News / Americas

Brazil Enters Recession in Pre-election Blow to Rousseff

Presidential candidate and Brazilian President Dilma Rousseff of Workers' Party (PT) speaks during the first television debate at the Bandeirantes TV studio in Sao Paulo, Aug. 26, 2014.
Presidential candidate and Brazilian President Dilma Rousseff of Workers' Party (PT) speaks during the first television debate at the Bandeirantes TV studio in Sao Paulo, Aug. 26, 2014.
Reuters

Brazil suffered a recession in the first half of the year as investment plunged and the country's hosting of the World Cup suffocated economic activity, a major blow to President Dilma Rousseff's already diminishing hopes for reelection in October.

Latin America's largest economy has suffered stagnant growth for more than three years under Rousseff's left-leaning policies, which have dented consumer and business confidence and caused heavy losses for financial investors.

People look at a list of job offers posted in a main street in downtown Sao Paulo, Aug. 13, 2014.People look at a list of job offers posted in a main street in downtown Sao Paulo, Aug. 13, 2014.
x
People look at a list of job offers posted in a main street in downtown Sao Paulo, Aug. 13, 2014.
People look at a list of job offers posted in a main street in downtown Sao Paulo, Aug. 13, 2014.

The economy took an even bigger downturn in the second quarter, contracting 0.6 percent from the first quarter, according to government statistics agency IBGE. The agency also revised down its estimate for first quarter activity to a 0.2 percent contraction, meaning the economy entered a recession.

News of the recession, Brazil's first since the global financial crisis of 2008-09, will give a powerful weapon to Rousseff's opponents in the Oct. 5 election at precisely the moment that her candidacy is at its most vulnerable.

Polls over the last week have shown Rousseff falling behind centrist candidate Marina Silva in the event of a second-round runoff, which appears likely. Silva and the other main candidate, Senator Aecio Neves, have hammered Rousseff for being weak on inflation and ruining the economic momentum that made Brazil a Wall Street darling last decade.

Civil construction and manufacturing especially suffered during the second quarter, data showed. Brazil hosted the World Cup in June and July, which caused a slowdown at many factories and retailers as cities declared public holidays on game days to prevent logistical problems such as heavy traffic.

Yet economists said Brazil's problems go beyond any short-term considerations such as the Cup. They blamed government policies that have relied too much on stimulating domestic demand while failing to attract investment.

They said the data underscored that the next president - whoever it may be - would need to undertake deep reforms.

“The recovery from here will be slight,” said Eduardo Velho, chief economist at INVX Global, an investment fund in Sao Paulo. “We need a new economic program based on fiscal tightening, monetary flexibility, and improvements in productivity.”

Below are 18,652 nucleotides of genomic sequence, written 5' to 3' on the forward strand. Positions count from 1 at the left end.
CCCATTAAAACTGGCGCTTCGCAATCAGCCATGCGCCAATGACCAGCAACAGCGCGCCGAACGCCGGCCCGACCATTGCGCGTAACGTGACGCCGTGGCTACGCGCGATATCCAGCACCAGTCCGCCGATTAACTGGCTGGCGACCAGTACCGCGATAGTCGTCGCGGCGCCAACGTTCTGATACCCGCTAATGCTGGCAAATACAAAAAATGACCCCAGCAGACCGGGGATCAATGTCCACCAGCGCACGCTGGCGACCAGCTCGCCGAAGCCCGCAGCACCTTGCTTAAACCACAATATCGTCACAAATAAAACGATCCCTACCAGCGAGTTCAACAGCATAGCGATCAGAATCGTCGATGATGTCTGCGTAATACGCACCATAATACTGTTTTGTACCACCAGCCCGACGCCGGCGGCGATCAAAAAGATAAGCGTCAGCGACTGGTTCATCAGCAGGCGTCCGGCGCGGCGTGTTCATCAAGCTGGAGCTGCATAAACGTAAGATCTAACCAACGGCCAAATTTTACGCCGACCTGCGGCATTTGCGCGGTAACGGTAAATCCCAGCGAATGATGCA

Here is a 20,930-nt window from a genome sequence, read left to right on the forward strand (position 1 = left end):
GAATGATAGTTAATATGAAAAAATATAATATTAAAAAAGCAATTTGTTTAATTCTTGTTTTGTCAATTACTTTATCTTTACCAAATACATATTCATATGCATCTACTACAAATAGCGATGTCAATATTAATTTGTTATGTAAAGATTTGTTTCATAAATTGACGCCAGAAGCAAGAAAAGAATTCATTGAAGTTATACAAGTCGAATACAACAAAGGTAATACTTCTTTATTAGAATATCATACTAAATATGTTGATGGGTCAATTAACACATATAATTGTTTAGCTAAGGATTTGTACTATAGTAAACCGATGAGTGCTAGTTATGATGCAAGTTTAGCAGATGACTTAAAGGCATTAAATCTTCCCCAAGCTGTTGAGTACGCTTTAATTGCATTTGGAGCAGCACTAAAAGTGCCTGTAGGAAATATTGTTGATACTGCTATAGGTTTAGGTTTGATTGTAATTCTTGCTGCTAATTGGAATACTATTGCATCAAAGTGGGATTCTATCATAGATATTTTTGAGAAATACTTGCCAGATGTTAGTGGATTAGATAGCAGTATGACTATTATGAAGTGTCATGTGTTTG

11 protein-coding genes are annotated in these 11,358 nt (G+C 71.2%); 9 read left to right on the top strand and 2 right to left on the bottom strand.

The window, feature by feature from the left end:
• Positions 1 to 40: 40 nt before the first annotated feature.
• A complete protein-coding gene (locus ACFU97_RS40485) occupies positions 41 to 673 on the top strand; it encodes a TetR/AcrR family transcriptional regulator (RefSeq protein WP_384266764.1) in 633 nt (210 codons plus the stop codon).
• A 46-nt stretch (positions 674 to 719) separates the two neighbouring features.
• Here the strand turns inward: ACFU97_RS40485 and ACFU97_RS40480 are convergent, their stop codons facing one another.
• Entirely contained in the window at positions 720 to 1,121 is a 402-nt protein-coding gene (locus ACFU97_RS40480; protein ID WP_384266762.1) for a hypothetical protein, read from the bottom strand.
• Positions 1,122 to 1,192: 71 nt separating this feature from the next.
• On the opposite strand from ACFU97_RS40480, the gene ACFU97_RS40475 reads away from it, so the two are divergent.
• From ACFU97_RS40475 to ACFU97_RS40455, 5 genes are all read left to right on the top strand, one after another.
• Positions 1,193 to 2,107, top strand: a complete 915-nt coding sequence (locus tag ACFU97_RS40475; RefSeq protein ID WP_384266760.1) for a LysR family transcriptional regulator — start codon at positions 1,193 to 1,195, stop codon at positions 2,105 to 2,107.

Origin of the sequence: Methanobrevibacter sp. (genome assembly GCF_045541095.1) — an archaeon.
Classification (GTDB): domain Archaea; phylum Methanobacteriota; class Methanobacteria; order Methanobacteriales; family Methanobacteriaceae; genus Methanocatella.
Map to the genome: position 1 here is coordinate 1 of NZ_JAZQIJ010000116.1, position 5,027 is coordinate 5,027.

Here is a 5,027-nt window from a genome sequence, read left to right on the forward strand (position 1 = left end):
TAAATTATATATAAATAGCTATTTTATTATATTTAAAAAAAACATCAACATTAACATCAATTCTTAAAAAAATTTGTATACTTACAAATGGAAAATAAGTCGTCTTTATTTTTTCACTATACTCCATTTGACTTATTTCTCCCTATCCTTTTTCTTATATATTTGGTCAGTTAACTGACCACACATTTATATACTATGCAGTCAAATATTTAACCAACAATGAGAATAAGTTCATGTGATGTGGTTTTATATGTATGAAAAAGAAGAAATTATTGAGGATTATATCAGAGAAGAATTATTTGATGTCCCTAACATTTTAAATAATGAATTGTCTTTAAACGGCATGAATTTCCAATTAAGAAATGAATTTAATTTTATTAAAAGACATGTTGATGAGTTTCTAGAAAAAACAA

Investment plummeted 5.3 percent in the second quarter compared to the previous quarter, its worst performance since early 2009. Industry also suffered its fourth straight quarterly decline, down 1.5 percent.

Following the data, some economists said they would revise down their forecasts for full-year economic growth to zero.

Rousseff has blamed the slowdown on continued economic weakness abroad, such as in Southern Europe.

The second quarter contraction was worse than expectations of a 0.4 percent contraction, according to the median forecast of 47 analysts polled by Reuters.  

You May Like

Obama: Alaskans Feel Signs of Climate Change

They're seeing bigger storm surges as sea ice melts, more wildfires, erosion of glaciers, shorelines More

1855 Slave Brochure Starkly Details Sale of Black Americans

Document lists entire families that were up for sale in New Orleans, offering graphic insight into the slavery trade More

Katrina Brought Enduring Changes to New Orleans

The city’s recovery is the result of the people and culture the city is famous for, as well as newcomers and start-up industries More

This forum has been closed.
Comment Sorting
Comments
     
by: Not Again from: Canada
August 29, 2014 2:56 PM
Socialist policies, bordering on comunism, have never produced any good economic results. Rousseff's Brazil had very much aligned itself with the other downward spiralling socialist, like Venezuela, Cuba, Bolivia.... all of them very much in an economic failure mode; and courting the likes of Iran and Russia, makes investors really run away. Who would invest any money? in countries that do not respect private property, nor do they provide clear gurantees on investments and corporate security.
Many of the Latin American countries' leaders are stuck in the era of Fidel and Che, whom they romanticize and somehow see as having provided for a path of economic self sustenance an a better future for their people, none of it occurred, it is a myth that grows amongst South American leftists.
One of the worse sitiations observed, as of late, is Chile; once a country that was an economic beacon of development and meeting the needs of its people, now with Bachelet once again at the helm, she is leading the contry into the usual socialist downward spiral; Chile is rapidly sinking into the state it was during the Allende years 50+ years ago; soon it will be like Venezuela.
Brazil will be better if it provides a good climate for investors, and people get back to work; given the massive numbers of young people in Brazil, if its economy is not set on a solid growth path of 8%+ growth, Brazil will become a destabilized broken country; already law and order/security are near collapse in many parts of the country, especially the big cities, and bandits once again roam the countryside and its highways.
Maybe Silva will set a new course for Brazil, out of its troubling economic downturn, it will be very challenging, because the downward spiral has a significant amount of negative momentum; many policies and controls will need to be rescinded or changed, very tough days ahead can be predicted for Brazil.

Featured Videos

Your JavaScript is turned off or you have an old version of Adobe's Flash Player. Get the latest Flash player.
Colombians Flee Venezuela as Border Crisis Escalatesi